Heinen: More trust would bring less anxiety

Someone I know and trust recently posited we’ve become the United States of Anxiety.
divided united states flag

I’m usually reluctant to include a specific date in this space to avoid making the column feel dated. But you need to know that I am writing this as the coronavirus continues to spread unabated. Global financial markets are gripped by uncertainty with the attendant impact on retirement accounts. And yet another shooting rampage — this one close to home in Milwaukee — tears at our hearts. Our politics are a disheartening mess. Events can change quickly and they may have by the time you read this.

But in the last few months I’ve heard references to global pandemic, environmental catastrophe and civil war. That’s right: civil war. The cover story of the December issue of The Atlantic magazine was “How to Stop a Civil War.” No wonder we’re feeling a little anxious.

Someone I know and trust recently posited we’ve become the United States of Anxiety. That was actually the title of a March 1 blog post by Rich Harwood, the president and founder of the Harwood Institute for Public Innovation. It resonated with me because, not only was I feeling some anxiety myself, but I sensed it in people I ran into, friends and family included. I’ve had the good fortune to work with Harwood in several capacities over the last 25 years. I like and respect him as an author, philosopher and inspirational speaker. He’s spent three decades at the Harwood Institute thinking about how communities can solve shared problems and, more recently, “the profound and troubling anxiety running through America.”

Harwood believes solutions to our shared problems will not be found by government. Rather they require people and communities working together. I agree, but I would add institutions to the mix. I think schools, nonprofits and the media are part of the collaborative approach needed for problem-solving. But Harwood’s point is well taken. He argues that the biggest issue we face is to restore our belief that we can come together and get things done, and that will only happen in our local communities. “We each have the power within us to overcome our anxiety and set a new trajectory for the country,” Harwood writes. I find that hopeful.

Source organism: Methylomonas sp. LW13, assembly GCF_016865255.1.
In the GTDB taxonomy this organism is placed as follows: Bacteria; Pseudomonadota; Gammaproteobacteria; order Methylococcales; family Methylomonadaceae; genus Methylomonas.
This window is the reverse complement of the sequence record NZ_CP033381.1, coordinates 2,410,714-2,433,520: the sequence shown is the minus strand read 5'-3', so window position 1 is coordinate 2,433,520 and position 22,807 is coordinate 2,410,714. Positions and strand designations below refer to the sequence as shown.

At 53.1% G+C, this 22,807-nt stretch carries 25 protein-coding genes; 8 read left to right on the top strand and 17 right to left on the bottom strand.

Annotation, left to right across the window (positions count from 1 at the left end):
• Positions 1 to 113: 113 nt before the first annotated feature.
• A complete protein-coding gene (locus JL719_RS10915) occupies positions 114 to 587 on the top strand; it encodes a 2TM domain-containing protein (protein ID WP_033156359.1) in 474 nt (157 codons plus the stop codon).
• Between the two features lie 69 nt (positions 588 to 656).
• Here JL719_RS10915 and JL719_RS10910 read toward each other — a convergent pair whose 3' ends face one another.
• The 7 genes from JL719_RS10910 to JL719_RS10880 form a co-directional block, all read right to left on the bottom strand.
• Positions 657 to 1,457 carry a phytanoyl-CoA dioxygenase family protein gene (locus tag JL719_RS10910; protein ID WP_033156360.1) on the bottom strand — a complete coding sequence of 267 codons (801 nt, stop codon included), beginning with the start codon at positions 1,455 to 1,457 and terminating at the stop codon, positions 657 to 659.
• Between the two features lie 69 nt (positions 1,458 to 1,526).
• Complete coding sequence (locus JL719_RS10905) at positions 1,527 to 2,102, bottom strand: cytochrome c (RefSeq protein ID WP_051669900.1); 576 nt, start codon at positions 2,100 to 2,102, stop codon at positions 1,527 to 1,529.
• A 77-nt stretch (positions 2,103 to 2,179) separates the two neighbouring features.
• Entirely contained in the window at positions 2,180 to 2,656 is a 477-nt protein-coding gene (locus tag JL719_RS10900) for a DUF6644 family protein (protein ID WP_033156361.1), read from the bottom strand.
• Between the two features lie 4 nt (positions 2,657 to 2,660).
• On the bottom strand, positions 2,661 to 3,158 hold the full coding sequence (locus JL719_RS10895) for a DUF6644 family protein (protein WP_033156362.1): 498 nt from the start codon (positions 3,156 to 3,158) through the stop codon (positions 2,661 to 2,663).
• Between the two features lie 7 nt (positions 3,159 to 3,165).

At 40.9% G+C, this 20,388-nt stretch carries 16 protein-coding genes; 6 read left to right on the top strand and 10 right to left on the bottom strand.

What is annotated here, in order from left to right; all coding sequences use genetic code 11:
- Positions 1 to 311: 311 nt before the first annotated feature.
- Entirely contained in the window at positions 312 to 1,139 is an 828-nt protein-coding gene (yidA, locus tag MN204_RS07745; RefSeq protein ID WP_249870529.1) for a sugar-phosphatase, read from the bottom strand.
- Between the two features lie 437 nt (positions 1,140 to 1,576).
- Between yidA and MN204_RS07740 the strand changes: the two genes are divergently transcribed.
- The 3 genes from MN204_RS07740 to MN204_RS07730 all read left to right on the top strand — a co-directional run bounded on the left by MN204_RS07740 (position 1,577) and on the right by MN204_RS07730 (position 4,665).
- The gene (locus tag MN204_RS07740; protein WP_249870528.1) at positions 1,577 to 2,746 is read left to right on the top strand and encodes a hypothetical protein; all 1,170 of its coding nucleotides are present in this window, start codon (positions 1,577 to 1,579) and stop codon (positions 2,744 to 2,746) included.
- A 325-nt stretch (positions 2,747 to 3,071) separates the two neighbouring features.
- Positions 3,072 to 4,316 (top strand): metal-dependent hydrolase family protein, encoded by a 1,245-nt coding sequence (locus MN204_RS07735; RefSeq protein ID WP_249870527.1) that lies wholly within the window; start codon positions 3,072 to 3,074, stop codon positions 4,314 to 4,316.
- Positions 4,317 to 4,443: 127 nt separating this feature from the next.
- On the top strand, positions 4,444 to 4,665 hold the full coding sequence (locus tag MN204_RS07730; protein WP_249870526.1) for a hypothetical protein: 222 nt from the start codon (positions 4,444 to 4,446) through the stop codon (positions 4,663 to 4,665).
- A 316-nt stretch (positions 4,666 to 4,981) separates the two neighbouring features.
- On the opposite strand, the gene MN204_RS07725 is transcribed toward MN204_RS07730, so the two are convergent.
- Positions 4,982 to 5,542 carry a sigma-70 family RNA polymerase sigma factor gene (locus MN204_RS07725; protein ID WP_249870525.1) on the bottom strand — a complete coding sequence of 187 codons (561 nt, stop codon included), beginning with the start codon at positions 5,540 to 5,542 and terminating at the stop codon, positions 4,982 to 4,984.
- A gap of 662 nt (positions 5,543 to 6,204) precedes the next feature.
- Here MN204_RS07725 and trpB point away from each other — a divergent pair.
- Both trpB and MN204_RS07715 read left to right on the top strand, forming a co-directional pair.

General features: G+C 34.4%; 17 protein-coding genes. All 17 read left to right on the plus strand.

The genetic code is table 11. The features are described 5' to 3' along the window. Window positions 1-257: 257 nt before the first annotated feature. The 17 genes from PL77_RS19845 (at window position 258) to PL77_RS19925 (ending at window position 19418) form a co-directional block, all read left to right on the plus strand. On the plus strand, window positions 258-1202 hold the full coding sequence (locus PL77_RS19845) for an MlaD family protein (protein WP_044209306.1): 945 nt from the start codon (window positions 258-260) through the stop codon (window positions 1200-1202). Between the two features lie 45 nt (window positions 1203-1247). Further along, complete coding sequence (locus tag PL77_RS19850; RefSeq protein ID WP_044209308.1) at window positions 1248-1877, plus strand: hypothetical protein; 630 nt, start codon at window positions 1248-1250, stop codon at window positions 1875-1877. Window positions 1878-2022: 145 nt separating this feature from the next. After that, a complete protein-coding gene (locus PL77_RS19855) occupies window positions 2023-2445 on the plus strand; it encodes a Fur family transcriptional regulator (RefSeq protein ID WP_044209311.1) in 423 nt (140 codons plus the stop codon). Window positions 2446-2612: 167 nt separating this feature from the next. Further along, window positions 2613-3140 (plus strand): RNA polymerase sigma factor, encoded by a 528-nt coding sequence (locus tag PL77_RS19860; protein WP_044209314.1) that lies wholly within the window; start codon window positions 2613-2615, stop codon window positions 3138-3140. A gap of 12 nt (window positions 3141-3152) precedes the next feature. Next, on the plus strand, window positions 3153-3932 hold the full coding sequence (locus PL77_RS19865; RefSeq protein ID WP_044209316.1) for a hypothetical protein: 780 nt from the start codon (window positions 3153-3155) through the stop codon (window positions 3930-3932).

But what do we do when conditions within our local communities are also the cause of our anxiety? How do we reconnect with others when there’s been a breakdown of trust within the very space to which we need to turn for solutions?

Differences of opinion can be healthy. If we are willing to listen to each other and make a sincere effort to find common ground, we can respectfully disagree. The differing reactions to the hiring of the new superintendent of the Madison Metropolitan School District strike us as carefully considered and heartfelt.

But underlying those reactions — as well as the conflicts over the prospect of F-35 jets at Madison’s Truax Field; the funding priorities of the United Way of Dane County; local strategies to increase affordable housing and decrease homelessness — is a breakdown of trust and civic will. This makes it tough to tackle shared challenges, to say nothing of reducing our anxieties.

University of Wisconsin–Madison professor Kathy Cramer’s Local Voices Network is instructive. We need more of that kind of structured listening in our every-day civic lives. We have issues of bias and ignorance, jealousy and fear, empathy and compassion that we should acknowledge. Admitting that and respecting the admissions of others will help reduce our anxiety and strengthen our ability to deal with its causes.

Neil Heinen is editorial director of Madison Magazine and WISC-TV.